A suitcase was found eleven years ago by a man walking his dog in Watertown, Massachusetts. Contained within it were 700 photographs of post-bomb Hiroshima, depicting an obliterated city, of twisted girders, imploding buildings and miles of rubble. This was the original Ground Zero, a term first used to describe the epicentre of the blast.
Since then, accounts given by survivors have been published, documentaries produced and historians have debated heatedly about the decision to drop the bomb’s effect has helped us deny its devastating impact. Compared to the photographs of Auschwitz after it was liberated, from which a series of powerful images come to mind, all that has been left on the social conscience regarding Hiroshima is the mushroom cloud. Terrifying in its way, with its bulbous head and towering stem, it is nonetheless an abstract image freed from human agency and human consequence.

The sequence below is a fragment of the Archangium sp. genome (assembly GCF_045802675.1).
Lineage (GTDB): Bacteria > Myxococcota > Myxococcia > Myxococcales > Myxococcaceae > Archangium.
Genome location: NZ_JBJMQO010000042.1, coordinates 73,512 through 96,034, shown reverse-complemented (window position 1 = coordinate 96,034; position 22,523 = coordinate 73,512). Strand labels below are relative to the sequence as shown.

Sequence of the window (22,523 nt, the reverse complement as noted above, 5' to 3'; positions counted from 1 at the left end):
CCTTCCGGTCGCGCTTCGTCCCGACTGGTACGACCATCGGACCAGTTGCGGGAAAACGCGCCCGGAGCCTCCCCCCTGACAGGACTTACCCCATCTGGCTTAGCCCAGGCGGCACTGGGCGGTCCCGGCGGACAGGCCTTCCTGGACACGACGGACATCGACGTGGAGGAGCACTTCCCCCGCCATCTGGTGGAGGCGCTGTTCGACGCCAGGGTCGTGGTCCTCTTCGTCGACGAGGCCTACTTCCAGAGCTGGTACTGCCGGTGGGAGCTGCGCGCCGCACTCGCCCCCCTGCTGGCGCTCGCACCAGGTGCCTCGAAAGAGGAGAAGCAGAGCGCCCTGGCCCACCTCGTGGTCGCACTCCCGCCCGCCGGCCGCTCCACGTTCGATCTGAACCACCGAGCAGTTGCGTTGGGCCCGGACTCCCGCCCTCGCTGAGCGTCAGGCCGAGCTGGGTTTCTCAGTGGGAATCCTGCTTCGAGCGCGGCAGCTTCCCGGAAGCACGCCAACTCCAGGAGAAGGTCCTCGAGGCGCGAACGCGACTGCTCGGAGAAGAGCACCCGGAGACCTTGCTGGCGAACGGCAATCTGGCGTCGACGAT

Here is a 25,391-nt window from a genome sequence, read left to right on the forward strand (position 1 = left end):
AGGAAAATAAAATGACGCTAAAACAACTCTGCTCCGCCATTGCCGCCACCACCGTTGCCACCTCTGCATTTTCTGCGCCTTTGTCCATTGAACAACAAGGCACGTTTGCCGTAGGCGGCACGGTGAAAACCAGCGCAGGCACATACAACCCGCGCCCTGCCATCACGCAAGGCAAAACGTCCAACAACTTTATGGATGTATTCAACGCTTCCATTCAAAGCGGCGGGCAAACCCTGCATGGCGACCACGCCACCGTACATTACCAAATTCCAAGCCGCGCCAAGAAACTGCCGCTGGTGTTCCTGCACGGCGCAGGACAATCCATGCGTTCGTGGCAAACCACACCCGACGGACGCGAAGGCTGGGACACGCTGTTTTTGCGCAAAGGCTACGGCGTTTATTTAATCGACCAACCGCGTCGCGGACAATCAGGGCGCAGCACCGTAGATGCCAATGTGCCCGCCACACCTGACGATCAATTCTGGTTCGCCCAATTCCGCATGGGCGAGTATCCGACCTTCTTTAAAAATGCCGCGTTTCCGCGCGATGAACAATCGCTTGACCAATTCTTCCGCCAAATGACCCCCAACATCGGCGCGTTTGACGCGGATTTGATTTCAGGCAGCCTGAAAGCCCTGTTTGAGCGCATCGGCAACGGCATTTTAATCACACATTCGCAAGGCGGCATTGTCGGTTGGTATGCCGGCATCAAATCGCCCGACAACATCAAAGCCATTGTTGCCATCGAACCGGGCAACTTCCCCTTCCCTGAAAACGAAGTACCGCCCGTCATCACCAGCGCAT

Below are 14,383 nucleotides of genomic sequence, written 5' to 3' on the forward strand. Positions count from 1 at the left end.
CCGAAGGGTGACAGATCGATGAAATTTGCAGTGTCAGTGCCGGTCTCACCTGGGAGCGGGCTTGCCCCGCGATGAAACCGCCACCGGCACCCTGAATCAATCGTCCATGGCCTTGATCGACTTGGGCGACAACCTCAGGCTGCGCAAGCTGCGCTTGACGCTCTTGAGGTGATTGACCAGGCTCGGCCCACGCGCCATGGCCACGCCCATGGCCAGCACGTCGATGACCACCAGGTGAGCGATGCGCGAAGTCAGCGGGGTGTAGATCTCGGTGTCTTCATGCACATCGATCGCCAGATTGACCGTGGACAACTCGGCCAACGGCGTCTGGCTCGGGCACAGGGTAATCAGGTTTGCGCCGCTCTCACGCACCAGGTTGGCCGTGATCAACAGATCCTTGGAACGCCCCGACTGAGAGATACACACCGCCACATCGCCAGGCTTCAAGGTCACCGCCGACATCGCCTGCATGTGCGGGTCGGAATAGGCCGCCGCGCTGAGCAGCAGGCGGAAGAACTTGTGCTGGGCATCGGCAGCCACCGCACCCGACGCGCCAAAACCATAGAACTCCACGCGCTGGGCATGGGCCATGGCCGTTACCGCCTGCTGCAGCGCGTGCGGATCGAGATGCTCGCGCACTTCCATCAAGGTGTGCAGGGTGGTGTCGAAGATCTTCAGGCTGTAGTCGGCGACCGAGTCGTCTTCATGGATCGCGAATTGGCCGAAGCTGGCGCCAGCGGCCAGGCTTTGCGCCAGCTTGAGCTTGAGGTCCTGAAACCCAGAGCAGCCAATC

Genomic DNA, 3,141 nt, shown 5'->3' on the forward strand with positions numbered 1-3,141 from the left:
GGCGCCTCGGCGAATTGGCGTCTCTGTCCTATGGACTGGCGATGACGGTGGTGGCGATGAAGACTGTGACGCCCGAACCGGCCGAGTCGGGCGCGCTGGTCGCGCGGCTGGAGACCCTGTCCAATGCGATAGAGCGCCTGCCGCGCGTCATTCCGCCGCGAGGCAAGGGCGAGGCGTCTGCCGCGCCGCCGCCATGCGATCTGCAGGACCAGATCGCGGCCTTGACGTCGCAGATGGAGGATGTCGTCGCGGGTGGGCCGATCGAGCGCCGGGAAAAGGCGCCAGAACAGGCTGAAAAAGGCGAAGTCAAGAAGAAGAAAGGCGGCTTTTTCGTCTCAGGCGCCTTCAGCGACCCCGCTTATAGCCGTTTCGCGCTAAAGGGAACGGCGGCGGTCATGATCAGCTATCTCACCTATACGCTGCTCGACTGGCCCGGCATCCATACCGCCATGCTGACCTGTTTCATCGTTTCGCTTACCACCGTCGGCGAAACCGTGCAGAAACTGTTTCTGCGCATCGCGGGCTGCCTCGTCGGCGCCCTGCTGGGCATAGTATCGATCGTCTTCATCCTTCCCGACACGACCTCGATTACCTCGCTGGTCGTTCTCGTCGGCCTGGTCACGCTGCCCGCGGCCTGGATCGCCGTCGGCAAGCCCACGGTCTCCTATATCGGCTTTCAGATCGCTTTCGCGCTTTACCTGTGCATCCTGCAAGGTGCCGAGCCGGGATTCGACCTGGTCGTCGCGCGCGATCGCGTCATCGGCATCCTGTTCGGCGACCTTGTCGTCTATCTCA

The discussion held at the International Centre for Photography in New York aims to systematically dissect how the ground-breaking images that make up the Hiroshima: Ground Zero 1945 exhibition at ICP were discovered and how the moving footage shot in post-bomb Hiroshima and Nagasaki was censored by the U.S. government.
Panelists include Greg Mitchell, the author of Atomic Cover-Up: Two U.S. Soldiers, Hiroshima & Nagasaki, and The Greatest Movie Never Made (2011) and co-author (with Robert Jay Lifton) ofHiroshima in America: Fifty Years of Denial (1995), Assistant Curator of Collections Erin Barrett, and writer and freelance documentary film producer and director Adam Harrison Levy.
Where: ICP, 1133 Avenue of the Americas
When: Wednesday, August 17, 7:00pm.